Molly née Neylon Lynch

INTERVIEW by Geraldine Greene on April 01, 2011
 
Interviewee
Molly née Neylon Lynch  
Gender
Female  
Birth Date
1912  
Area-Townland
South Clare -  
Parish-Townland
-  
Report Date
December 04, 2015  
 
 
Time
Description
0:00:00 – 0:05:02 
INTRODUCTION - Molly in good health, though has some arthritis and needs to have leg dressed regularly. She still cares for herself, bakes and cooks dinners daily. She went to Dublin recently to visit her daughter and her families. She walks in the farm at mornings in good weather, keeping a check on animals; she attends Mass weekly in Doora.  
0:05:02 – 0:08:03 
FAMILY/EARLY DAYS/ HOME/SCHOOL - Molly’s maiden name is Neylon. Her Christian name is Mary Agnes but called Molly. She is a native of Dysart from near the church. She went to school in Dysart (closed since 70s) – she liked school, recalls hard lessons and learning Catechism; remembers her family saying the rosary at home – her young brother’s comments re: the “Pray for us” litany; Molly recalls a neighbouring man “on cuaird” – “came in for company” at night. She was 3rd in the family of 7, 4 boys and 3 girls.  
0:08:03 – 0:10:00 
LEAVING SCHOOL AND WORKING AT HOME - Molly left school at 14 to help at home; older family members had gone already. Recalls her mother getting up early to make the boxes of butter for delivery (twice weekly by one of her brothers) to the local Ennis convent (50-60 years ago and before the creameries). It was preserved in the dairy, skimmers and barrels were used. She talks about the “lovely fresh butter” so different to today’s butter. Molly helped her mother. The family also had a paid girl or woman to help.  
0:10:00 – 0:11:53 
MOLLY’S PARENTS AND SIBLINGS - Molly’s father was from Drumlish, Inagh and her mother was Minnie O’Donoghue from Kilfenora. Her father bought land at Dysart. They had 7 children. Her father died of cancer at age 69 or 70. Her mother lived to 96 and Molly credits her longevity to her –“I brought it from her”. Molly is the only member of her siblings alive. She was 3rd in the family of 7, 4 boys and 3 girls. She talks about some of her siblings, their lives and passing away.  
0:11:53 – 0:12:50 
HER HUSBAND PAT & MAGOWNA - Her husband Pat passed away 28 years ago in 1983. He was a native of Kilbricken House, his father got the house and farm in Magowna (in Dysart but Kilnamona parish) – it was willed to him by an aunt.  
0:12:50 – 0:16:16 
SCHOOL DAYS/GAMES/ CHURCH CEREMONIES - Molly and her siblings went to Dysart school. She recalls 2 rooms - the Principal had the bigger one and the assistant the smaller one. She remembers the teachers’ names – Master Fitzgibbon, Miss Trousdale and Mrs Considine. She enjoyed her school days though the teachers were strict (“the master was a terror”) and the lessons were hard; they had to obey and do things right.” She recalls games played – skipping, tig, some form of hurling and dancing. Times were different then (70-80 years ago) – families couldn’t afford much but everyone was in the same position. They did singing and Irish. Her Holy Communion was in Dysart and her Confirmation in Ruan.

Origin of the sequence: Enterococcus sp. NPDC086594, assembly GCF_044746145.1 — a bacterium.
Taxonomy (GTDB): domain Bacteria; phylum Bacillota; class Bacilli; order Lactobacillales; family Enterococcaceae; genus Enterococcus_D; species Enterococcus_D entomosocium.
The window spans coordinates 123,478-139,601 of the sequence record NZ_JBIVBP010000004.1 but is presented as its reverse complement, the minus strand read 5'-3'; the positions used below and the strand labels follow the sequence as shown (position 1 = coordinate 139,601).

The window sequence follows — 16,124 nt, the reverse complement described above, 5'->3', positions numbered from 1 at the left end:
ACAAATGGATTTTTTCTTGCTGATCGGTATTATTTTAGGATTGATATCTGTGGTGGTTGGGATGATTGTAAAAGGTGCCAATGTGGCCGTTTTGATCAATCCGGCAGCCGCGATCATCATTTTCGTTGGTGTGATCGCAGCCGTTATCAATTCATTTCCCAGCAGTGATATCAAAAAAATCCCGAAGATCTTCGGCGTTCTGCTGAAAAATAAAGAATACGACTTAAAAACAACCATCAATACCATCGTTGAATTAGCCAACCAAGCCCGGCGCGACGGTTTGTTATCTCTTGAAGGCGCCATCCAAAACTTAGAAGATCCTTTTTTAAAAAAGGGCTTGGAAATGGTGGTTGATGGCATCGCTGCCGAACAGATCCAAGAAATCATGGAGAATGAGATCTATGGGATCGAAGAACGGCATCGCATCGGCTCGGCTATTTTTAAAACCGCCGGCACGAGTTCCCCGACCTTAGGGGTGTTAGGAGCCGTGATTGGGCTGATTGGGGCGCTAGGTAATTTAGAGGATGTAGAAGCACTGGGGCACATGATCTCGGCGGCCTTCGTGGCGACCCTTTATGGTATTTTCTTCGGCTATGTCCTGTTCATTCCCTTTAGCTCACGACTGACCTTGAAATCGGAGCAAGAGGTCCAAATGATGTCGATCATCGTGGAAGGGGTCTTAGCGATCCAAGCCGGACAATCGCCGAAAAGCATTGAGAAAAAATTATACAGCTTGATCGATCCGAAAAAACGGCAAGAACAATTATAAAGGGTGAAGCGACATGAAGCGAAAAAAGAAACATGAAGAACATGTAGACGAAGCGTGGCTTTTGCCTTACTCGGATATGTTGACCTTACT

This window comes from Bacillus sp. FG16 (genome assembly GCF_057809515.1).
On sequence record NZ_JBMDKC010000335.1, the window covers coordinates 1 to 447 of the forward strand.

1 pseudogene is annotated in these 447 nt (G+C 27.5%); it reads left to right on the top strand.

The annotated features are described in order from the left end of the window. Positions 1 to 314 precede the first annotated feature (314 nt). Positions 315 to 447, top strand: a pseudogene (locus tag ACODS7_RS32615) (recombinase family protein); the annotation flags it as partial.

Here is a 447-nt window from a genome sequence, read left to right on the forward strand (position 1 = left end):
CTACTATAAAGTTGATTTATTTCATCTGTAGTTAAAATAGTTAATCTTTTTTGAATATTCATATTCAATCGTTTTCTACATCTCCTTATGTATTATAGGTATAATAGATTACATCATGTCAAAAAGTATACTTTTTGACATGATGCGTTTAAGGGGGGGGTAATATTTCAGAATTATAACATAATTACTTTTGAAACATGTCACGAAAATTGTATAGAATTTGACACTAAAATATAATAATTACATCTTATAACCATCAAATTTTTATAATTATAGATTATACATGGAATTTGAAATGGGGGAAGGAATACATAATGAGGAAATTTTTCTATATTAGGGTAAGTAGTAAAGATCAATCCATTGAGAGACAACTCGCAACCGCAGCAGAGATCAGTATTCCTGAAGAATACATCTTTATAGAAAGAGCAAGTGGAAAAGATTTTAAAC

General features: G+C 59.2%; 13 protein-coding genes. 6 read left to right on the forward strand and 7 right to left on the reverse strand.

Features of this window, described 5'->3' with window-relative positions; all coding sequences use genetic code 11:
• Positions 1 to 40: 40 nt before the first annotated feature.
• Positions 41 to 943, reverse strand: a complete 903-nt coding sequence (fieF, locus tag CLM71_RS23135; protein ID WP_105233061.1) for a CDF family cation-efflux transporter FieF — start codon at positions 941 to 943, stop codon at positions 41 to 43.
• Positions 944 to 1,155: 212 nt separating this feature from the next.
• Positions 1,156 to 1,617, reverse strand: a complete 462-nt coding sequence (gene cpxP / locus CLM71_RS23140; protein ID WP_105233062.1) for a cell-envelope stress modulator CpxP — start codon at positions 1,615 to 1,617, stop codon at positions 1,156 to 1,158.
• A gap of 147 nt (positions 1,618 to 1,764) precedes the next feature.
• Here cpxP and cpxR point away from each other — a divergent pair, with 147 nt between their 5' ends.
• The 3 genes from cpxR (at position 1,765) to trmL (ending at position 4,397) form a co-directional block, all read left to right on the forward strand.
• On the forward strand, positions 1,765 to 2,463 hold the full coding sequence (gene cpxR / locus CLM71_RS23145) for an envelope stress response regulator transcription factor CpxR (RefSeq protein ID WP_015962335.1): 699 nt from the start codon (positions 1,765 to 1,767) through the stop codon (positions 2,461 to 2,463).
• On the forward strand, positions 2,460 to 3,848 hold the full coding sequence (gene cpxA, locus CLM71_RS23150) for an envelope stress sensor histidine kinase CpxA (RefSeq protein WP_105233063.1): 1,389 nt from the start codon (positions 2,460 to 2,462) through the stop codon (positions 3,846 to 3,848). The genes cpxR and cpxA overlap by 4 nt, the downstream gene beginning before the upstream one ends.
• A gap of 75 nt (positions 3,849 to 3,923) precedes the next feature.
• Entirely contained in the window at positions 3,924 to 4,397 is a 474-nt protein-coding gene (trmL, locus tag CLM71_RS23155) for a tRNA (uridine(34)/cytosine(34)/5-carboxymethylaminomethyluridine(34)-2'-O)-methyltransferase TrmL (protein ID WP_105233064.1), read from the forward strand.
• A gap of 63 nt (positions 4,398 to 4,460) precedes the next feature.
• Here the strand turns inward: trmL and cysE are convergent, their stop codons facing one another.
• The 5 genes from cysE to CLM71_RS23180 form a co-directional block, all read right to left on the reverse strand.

0:16:16 – 0:18:13 
HOME AND FARM LIFE - She recalls getting the water at the well down the road, meeting and chatting to others – company and fun. Molly did lots of farm and house work as other family members had left then. Mentions siblings, their lives and passing away.  
0:18:13 – 0:22:15  
SOCIAL LIFE/DANCES/ GAMES PLAYED IN HOUSES - She occasionally visited relatives in Inagh in her younger days (her father came from Drumlish, Inagh). She recalls the platform and crossroads dancing in Inagh but not in Dysart. Her own family did not have house dances but she remembers some at neighbours, such as Hassett's when girls were home form America. Her family played cards, Beggar My Neighbour, etc.  
0:20:47 – 0:21:19 
MONEY/PRICES/TREATS FROM VISITORS - She recalls getting 1 or 2 pence (tuppence or halfpenny) and going to Mrs Lillis’s shop; also getting sweets & other treats from visiting aunts especially at Christmas time.  
0:21:19 – 0:21:43 
FAMILY & RELATIONS - Her family did not have relations in the UK or US though she may have had an uncle in the US army but she’s unsure if he came home for visits.  
0:21:43 – 0:22:30 
LEAVING SCHOOL & HELPING AT HOME - Molly left school at age 14 or 15 – she was “kept at home” to help after her father died. She did the baking and cooking as well as outside work. Her 2 younger sisters went to secondary school in Ennis.  
0:22:30 – 0:23:47 
HOME HOUSE AND FARM IN DYSART - Molly talks about her native house and farm in Dysart and its present ownership. She mentions it’s difficult to keep contact with her grandnieces and grandnephews.  
0:23:47 – 0:24:10 
LEAVING NATIONAL SCHOOL - Molly did not go to secondary school. She would have liked to go and done something like her sisters but she did not have the choice or opportunity. But life “turned out ok” for her.  
0:24:10 – 0:24:10 
MARRIAGE - Molly married Pat Lynch at age 33. She was “happily married”. They met at dances “easy to meet” - they knew one another as they lived not far apart.  
0:24:43 – 0:25:40 
DANCES - She recalls the dances which they did at various functions. She recalls the Caledonian set but she heard of the Plain set. They learned them from practicing around the house with others. She mentioned the foxtrot but did not dance it. She often sang in Ruan with the local choir group.  
0:25:40 – 0:27:09 
CHURCH/ST. TOLA’S HIGH CROSS/HOLY WELL - She attended Dysart church while living in Dysart. She heard of people coming to the St. Tola’s high cross, Holy Well & church and praying at if they had pains in their heads. She does not remember cures and didn’t have much interest in same.